HASBRO: In my ute Monopoly was made by Parker Bros.

BADGER: Bucky, by name. U-W Madison.

SEX ED: Not permitted in my H.S. We even had a book purge incident, removing prurient literature from the library. Black Beauty was one of 'em. Pretty conservative area. No wonder I left town at the earliest opportunity.

RE-WET: In my ute it was either Visine or Murine. We thought it was the height of humor to scratch the M off the Murine bottle.

IAN McKellan: Better known as Gandalf the white wizard.

TOBEY Macguire: Better known as Spiderman.

ORU: I've heard that you should put your hand on the textbook cover, and the knowledge would flow into you. Reading optional.

Hahtoolah, I had to look up the state tree of Texas. Turns out it's the pecan tree. Easy as pie.

Lemonade714 said...

There are 5,700,000 hits and lots of recipes for CAESAR COLESLAW . I looked because I questioned it myself, but I often make mine with blue cheese dressing. I guess it is real.

Lemonade714 said...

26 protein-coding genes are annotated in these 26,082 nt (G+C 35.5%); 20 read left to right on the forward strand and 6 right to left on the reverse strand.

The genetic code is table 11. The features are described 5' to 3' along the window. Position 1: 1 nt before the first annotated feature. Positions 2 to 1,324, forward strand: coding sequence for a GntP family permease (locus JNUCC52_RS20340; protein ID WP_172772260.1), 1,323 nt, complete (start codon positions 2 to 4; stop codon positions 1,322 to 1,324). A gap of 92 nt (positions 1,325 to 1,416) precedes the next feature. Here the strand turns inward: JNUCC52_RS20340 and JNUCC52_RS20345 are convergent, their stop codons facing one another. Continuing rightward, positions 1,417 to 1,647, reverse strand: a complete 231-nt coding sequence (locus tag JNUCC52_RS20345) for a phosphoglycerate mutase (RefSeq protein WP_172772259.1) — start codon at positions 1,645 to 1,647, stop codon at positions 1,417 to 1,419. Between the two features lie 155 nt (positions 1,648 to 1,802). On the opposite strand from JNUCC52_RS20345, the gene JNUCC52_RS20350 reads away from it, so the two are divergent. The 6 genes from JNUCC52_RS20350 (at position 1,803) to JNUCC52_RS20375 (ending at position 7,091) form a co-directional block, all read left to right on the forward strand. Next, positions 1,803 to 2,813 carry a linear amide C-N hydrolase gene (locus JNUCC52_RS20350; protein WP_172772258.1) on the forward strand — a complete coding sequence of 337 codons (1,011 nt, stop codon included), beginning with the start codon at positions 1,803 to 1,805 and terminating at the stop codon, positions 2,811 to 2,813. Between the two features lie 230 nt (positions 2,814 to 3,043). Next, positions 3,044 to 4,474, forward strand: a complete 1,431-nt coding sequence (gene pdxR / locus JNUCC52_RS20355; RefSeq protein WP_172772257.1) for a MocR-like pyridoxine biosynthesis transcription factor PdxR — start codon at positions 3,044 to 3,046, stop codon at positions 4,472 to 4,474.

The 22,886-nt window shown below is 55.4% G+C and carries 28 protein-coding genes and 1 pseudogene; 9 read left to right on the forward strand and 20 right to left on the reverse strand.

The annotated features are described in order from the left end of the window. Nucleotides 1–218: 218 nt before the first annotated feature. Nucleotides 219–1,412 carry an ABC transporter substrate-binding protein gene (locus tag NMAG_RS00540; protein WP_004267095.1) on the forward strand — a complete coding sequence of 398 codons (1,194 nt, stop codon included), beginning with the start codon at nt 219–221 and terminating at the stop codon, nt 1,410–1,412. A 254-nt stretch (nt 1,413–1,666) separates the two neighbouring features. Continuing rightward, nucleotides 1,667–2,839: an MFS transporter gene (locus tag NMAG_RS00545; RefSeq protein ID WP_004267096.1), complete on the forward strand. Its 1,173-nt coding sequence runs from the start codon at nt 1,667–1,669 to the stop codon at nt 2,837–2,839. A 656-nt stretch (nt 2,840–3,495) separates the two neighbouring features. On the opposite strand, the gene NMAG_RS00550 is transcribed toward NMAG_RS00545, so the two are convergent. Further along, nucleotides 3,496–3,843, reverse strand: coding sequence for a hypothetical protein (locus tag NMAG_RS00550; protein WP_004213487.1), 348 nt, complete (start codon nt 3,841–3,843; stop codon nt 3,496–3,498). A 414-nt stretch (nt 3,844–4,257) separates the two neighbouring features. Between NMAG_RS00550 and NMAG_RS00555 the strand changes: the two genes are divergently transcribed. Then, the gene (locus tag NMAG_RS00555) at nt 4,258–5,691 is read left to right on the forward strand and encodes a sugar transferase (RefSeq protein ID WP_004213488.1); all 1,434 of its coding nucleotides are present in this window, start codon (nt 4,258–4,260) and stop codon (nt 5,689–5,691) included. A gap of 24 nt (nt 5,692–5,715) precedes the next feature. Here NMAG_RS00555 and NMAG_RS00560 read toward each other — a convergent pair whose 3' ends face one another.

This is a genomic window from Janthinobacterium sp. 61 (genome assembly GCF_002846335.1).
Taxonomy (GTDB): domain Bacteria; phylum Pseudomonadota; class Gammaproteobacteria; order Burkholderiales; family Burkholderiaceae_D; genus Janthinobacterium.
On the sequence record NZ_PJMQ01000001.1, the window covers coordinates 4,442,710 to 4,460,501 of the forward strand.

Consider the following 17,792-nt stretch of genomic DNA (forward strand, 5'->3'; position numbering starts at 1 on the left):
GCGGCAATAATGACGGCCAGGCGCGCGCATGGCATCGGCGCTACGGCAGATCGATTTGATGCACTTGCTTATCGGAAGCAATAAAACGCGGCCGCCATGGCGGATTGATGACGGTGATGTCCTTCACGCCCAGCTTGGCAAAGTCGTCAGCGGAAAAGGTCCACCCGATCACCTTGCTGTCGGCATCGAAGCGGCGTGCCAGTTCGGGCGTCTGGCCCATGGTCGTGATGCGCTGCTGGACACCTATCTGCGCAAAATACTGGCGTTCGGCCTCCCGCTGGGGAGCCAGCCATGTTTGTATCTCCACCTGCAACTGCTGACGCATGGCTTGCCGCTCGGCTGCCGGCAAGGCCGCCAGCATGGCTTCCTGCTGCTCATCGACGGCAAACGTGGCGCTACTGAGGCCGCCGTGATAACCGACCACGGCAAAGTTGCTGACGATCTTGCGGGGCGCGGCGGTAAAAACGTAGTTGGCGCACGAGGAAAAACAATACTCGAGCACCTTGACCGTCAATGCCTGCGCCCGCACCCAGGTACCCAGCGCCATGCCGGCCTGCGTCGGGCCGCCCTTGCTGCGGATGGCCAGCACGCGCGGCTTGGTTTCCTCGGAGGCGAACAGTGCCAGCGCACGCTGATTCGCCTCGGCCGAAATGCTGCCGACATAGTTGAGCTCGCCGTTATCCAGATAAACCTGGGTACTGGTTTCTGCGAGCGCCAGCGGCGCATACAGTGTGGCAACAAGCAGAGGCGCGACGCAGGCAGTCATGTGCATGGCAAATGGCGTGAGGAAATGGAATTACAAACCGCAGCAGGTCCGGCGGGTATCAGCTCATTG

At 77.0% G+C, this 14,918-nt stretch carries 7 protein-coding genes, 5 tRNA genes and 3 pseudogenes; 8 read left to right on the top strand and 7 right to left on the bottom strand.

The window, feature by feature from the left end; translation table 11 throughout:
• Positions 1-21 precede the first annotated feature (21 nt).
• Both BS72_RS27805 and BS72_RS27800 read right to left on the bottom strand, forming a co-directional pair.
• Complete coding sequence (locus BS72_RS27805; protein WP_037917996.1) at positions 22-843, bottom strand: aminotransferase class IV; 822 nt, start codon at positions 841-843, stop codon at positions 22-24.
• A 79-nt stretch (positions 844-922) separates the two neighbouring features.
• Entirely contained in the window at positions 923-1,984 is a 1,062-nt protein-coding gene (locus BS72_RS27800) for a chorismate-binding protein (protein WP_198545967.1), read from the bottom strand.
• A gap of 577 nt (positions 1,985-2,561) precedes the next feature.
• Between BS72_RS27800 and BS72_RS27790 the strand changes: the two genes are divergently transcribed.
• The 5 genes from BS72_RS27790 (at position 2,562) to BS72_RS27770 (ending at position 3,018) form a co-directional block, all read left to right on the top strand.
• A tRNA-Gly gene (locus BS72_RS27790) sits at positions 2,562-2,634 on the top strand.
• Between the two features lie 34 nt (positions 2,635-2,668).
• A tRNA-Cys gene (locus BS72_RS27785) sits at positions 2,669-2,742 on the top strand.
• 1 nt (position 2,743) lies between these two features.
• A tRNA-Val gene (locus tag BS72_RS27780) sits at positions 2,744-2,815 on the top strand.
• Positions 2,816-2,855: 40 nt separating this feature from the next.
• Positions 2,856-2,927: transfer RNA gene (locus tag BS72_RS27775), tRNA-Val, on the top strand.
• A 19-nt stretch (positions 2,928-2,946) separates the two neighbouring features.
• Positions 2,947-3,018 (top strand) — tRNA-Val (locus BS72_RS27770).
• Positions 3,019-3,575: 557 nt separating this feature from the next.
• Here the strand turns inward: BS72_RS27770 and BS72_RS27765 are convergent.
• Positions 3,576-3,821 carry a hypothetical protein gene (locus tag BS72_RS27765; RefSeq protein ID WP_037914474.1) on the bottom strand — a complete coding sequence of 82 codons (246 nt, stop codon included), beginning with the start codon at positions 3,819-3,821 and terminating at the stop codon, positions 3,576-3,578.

I had forgotten about the movie RONIN which a great cast with Jean Reno, Sean Bean and Stellan Skarsgård. There also was a movie about the samurai 47 RONIN.

HG, sorry about the bad weather and the cancellation of the Nebraska Akron game.

jfromvt said...

Zipped through this one pretty quickly. Not going to complain about the circles

Irish Miss said...

Good Morning:

I love seeing a Sunday CC puzzle because we get a lot more of her tricks, turns, and twists than a weekday allows. Because of the title and the placement of the circles, the theme was evident and helped with the solve. No real speed bumps, but enough to slow me down: Slope/Scope and Tiger/Tyger were the only w/os but perps were necessary for Bergomot Orange, which I've never heard of, and Galilei, Rita Ora, Sheri, and Ronin. The Jaguar clecho for Auto and Car was cute and my favorite C/A was A place to make waves=Salon. Nice CSOs to Abejo (Erie), and Lemony (Jason), and a very timely CSO to CanadianEh with PM Justin Trudeau. I laughed out loud at Roombas, thinking of Jayce's query just yesterday.